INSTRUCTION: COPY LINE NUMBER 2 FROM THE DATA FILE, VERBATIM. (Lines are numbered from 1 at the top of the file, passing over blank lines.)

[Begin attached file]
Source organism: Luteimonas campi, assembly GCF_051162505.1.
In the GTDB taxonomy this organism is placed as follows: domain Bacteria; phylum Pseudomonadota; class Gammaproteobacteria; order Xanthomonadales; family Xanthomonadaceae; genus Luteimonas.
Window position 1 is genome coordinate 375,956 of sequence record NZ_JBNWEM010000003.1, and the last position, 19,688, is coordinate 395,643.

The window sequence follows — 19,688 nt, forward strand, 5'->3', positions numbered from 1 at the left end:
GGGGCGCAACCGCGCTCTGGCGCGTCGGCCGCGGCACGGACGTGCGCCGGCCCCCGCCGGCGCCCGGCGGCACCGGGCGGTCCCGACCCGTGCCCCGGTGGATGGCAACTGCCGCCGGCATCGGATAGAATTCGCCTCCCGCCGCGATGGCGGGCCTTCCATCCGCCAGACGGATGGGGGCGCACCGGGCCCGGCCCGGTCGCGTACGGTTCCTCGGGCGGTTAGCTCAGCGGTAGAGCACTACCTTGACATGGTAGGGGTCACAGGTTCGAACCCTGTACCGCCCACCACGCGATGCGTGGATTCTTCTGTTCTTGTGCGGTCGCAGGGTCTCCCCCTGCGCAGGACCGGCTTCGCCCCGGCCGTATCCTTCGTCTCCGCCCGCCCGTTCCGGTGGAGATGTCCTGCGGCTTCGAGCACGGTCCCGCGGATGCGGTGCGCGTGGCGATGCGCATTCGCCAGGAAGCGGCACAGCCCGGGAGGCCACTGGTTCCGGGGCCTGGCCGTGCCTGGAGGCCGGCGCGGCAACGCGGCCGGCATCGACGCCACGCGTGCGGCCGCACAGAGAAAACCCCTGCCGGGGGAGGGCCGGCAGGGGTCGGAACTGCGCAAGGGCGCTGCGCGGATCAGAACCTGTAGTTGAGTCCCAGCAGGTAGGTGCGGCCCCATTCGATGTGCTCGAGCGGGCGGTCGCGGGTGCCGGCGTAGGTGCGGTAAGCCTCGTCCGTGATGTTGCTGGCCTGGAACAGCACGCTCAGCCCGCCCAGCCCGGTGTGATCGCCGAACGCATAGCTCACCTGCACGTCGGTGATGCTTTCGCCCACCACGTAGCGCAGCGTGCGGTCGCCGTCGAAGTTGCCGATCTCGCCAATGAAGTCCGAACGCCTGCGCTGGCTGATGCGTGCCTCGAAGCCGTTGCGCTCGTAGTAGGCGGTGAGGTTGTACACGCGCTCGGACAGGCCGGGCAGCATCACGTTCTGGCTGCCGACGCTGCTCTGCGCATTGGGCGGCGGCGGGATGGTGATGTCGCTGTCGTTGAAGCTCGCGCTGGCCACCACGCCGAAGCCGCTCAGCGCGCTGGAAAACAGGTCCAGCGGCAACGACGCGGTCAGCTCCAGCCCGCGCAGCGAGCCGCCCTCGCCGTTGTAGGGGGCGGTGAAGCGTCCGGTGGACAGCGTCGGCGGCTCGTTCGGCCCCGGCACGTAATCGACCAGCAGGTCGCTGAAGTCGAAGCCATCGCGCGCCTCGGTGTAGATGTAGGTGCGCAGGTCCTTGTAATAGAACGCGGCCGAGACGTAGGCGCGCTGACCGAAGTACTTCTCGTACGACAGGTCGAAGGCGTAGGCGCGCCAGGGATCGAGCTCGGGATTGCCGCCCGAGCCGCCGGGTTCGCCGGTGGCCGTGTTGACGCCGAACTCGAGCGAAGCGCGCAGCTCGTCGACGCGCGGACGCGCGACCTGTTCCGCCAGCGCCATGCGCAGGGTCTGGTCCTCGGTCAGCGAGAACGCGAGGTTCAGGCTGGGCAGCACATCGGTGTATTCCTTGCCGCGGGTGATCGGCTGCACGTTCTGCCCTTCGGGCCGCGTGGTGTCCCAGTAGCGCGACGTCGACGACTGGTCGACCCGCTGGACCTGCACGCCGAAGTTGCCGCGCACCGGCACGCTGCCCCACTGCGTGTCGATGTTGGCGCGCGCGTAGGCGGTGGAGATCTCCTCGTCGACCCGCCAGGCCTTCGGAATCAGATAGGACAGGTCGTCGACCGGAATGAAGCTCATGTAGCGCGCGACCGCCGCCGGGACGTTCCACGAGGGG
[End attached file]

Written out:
In the GTDB taxonomy this organism is placed as follows: domain Bacteria; phylum Pseudomonadota; class Gammaproteobacteria; order Xanthomonadales; family Xanthomonadaceae; genus Luteimonas.